You're not only accepting the compliment, but you're also engaging the complimenter and encouraging them to express further opinions. Coincidentally, becoming better at accepting compliments has also gotten me some of the most honest, thoughtful constructive feedback too. If you can take them saying something nice, they're also more likely to tell you what didn't work about it for them. That knowledge is just as important, but much more difficult to get. Win/win!


This is where specifically Mandy's insight hit home for me. Her gist was that when you respect yourself and your business, others will follow your lead. If you pitch, price, or poise yourself as an amateur, that's what people will take from an interaction with you. Set the tone; don't stumble into it. How can you do that? It depends on what you're lacking right now. There is no "one size fits all" here. You need to review what you're doing and where you can improve, but here are some ideas:

1. Answering confidentally when someone asks you what you do and having your elevator pitch ready if you want to follow up or they ask you to explain it.

2. Charging a fair price rather than trying to win every job; requiring a deposit if it's customary in your industry.

3. Having professional-looking marketing tools like business cards and a website that you are proud to share. (And your contracts shouldn't look a hot mess either.)


So you're going to get there; you're going to believe in yourself, encourage others to believe in you, and act like the professional you are. But once you're there, will you have what you need? There are small business practices that are best to start at the beginning, even when it might seem like you're jumping the gun. Not only do you have to start somewhere and "practice makes perfect," but some of these take time to grow - just like your business. I'm talking about social media follower counts, mailing list signups, and blog archives. Need somewhere to start? Here are a few of my favorite tips:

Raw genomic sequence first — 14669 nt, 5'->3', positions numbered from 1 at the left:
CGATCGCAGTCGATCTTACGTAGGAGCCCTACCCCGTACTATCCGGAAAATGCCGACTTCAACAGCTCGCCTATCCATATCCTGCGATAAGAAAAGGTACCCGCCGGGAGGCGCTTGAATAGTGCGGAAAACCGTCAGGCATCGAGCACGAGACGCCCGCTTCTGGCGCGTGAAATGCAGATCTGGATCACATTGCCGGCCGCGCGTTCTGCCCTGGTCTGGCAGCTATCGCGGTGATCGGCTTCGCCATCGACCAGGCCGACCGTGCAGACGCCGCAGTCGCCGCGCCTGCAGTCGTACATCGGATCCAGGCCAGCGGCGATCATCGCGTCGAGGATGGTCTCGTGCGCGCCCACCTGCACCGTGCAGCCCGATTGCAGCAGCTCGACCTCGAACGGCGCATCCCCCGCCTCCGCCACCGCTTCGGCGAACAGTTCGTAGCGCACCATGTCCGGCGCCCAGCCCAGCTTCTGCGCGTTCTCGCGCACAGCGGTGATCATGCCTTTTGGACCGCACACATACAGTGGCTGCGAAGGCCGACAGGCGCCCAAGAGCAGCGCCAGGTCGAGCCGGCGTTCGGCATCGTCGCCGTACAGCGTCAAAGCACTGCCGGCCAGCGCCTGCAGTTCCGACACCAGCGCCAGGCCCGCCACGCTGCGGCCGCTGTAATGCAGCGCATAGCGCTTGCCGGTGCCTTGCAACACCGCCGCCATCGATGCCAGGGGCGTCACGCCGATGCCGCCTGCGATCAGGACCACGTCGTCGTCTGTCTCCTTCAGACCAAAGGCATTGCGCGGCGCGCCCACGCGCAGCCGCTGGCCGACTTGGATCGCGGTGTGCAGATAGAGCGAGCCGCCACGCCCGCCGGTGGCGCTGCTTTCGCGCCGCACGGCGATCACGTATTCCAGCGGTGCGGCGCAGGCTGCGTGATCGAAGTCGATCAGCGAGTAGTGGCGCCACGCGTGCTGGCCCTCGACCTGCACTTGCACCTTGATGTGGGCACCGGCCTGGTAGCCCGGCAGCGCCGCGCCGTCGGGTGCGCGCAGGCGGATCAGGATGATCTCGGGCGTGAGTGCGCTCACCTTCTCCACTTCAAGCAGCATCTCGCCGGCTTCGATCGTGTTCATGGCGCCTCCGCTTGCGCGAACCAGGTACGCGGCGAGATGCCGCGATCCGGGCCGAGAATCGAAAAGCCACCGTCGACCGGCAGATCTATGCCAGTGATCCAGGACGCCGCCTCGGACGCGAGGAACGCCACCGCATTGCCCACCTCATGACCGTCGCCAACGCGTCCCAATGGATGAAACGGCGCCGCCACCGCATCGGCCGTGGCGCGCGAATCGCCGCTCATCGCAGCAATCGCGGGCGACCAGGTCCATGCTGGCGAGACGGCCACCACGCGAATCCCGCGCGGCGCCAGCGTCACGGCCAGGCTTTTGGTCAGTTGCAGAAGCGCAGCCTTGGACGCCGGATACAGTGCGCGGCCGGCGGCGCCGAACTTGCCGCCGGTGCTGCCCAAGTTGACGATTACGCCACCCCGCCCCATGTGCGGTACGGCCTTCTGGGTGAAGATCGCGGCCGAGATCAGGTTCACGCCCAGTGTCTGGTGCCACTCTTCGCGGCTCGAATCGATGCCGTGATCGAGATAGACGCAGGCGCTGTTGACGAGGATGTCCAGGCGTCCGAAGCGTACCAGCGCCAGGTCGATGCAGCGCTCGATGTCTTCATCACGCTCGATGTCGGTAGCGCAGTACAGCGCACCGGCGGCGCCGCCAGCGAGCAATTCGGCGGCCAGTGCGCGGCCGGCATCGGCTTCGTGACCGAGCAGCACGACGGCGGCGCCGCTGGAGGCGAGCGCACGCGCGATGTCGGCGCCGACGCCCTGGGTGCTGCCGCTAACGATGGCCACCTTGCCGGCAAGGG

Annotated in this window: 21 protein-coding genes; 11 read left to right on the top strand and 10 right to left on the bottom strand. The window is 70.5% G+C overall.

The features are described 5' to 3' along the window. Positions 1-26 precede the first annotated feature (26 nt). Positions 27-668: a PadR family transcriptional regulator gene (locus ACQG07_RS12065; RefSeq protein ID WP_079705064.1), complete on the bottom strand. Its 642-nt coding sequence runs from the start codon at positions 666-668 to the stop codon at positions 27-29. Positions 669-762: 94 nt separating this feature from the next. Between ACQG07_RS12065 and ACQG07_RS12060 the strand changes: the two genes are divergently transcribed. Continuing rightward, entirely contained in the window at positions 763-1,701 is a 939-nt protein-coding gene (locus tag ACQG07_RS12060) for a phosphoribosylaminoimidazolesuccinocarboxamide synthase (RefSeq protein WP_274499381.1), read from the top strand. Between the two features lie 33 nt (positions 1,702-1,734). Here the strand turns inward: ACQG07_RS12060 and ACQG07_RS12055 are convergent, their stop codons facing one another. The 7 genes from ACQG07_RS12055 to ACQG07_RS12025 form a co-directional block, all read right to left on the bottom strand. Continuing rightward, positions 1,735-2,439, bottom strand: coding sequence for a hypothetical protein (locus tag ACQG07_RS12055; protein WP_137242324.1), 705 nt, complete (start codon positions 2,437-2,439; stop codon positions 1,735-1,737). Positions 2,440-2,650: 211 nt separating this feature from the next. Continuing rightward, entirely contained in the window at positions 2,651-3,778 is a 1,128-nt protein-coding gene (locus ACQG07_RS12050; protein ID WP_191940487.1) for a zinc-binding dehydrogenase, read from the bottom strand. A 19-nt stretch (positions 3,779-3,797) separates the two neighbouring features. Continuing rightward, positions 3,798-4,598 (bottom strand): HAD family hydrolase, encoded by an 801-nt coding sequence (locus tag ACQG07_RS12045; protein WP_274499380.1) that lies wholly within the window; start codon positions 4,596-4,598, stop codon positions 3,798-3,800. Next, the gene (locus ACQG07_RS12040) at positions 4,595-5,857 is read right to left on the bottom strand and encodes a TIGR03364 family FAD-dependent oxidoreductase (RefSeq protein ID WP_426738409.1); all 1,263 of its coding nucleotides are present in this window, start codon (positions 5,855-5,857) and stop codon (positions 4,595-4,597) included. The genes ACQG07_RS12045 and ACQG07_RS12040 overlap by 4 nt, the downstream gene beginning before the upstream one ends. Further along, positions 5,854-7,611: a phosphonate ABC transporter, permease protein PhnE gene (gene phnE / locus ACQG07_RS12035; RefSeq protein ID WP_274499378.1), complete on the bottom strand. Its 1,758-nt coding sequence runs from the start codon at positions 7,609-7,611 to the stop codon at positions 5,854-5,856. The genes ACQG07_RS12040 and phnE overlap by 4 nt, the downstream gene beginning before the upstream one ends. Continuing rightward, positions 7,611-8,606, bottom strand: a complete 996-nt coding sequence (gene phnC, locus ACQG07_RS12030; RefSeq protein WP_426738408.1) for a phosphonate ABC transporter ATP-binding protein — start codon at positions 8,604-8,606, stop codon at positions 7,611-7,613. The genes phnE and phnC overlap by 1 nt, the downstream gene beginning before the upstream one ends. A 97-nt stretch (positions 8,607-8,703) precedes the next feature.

SOCIAL MEDIA - Focus on 2 or 3 accounts that make sense for the type of business you do.

Facebook: word of mouth, reviews

Instagram: visual, lifestyle

Pinterest: how-to, community connections

Twitter: networking, branding building

Youtube: interactive, personality showcasing

MAILING LISTS - My favorite is MailChimp and they offer their service free for up to 2,000 subscribers for your business. Think about maybe adding a Hello Bar to your website in concert with your mailing list to encourage signups. (It's pretty and effective. Me likie.)

BLOG ARCHIVES - If people like what you have to say, they'll read more...if you have more. Plus, it takes time to develop your blog image branding, writing style, and what your blog focus should be.


You can always follow Pickles & Oliver on Pinterest for up-to-date tips for social media, blogging, design, branding, and small business success. I hunt down all the best advice from the pros and curate it for you in one place.

#smallbusiness #howto

  I'm Sydney: a branding enthusiast, web design maven, and social media mad scientist. This blog is a design and marketing resource for creative entrepreneurs as well as a space for exploring the "behind the scenes" of my own design process and portfolio. Read more...